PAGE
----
The latest eye-popping number is $30 trillion, produced by
lobbying firms and banks to support their view that many new
regulations will be expensive.
Imagine a situation in which the world's banks have to find as
much as $30 trillion to comply with just one new regulation. That
might be something of a stretch, given that the gross domestic
product of the United States is about $15 trillion, and the world's
10 largest banks hold $25 trillion in assets.
Yet a banking industry group recently looked into a new rule and
sketched out a possibility in which banks would be forced to come up
with as much as $30 trillion in cash.
The potential cash call is outlined in a letter the International
Swaps and Derivatives Association, or I.S.D.A., sent in September to
regulators. It is the latest eye-popping number that lobbying firms
and banks have produced to support their view that many new
regulations will be enormously expensive -- and the big, scary
numbers seem to be gaining traction.
Some of the concern may be warranted, especially in Europe, where
certain stressed banks have had trouble borrowing regular amounts in
the markets. But a deeper look at the industry association's figure
of $30 trillion suggests that many of the worries might be overdone.
The gargantuan sum relates to the market for derivatives, which
are financial contracts that banks and investors use to bet on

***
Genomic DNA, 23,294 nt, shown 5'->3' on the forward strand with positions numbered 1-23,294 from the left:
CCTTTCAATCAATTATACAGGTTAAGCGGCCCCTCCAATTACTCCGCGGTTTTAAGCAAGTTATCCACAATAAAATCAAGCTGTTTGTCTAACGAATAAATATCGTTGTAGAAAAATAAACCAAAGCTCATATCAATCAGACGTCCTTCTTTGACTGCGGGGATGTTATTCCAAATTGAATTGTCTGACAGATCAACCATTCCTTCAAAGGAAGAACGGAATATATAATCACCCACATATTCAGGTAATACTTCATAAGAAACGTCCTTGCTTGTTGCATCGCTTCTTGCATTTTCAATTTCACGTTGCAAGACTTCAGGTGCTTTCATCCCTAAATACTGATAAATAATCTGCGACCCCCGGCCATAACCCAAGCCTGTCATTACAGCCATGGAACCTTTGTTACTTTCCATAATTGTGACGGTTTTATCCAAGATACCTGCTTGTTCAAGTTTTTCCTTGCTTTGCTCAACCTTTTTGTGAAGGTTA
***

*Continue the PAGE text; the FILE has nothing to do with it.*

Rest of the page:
interest rates, stock prices, the creditworthiness of corporations
and the like. Derivatives played a central role in the 2008
financial crisis. The market for many contracts was opaque, which
stoked panic when certain players started to falter.
Before the financial crisis, big participants like large banks on
Wall Street were often able to avoid following certain rules
intended to make the market safer. One of those practices involves
something called initial margin. This is the cash or easy-to-sell
assets that parties have to set aside at the outset of a derivatives
trade. If one side cannot pay up, the other side can make a claim on
the initial margin.
Now, regulators want to tighten up the margin rules. To do so,
they are introducing regulations aimed at pushing derivatives trades
through entities called central clearinghouses. These organizations
effectively agree to pay out if one side of the original trade
Because of that pledge, clearinghouses have to make sure they can
pay if one party defaults. One way that they do so is to demand
margin from the parties that trade through them. But a large number
of derivatives trades will not necessarily go through
clearinghouses, even after the overhaul is in place. Such trades
will still be arranged directly between two financial firms.
Regulators have proposed rules that would require firms to supply
initial margin on such so-called bilateral trades, too. Those rules,
which would not apply to existing trades, may not come into effect
until late 2013 in the United States.
The I.S.D.A. and many others want to stop or water down those
margin rules on bilateral trades. In its paper, the association
argued against initial margin rules, saying they were "likely to
lead to a significant liquidity drain on the market, estimated to be
in the region of $15. …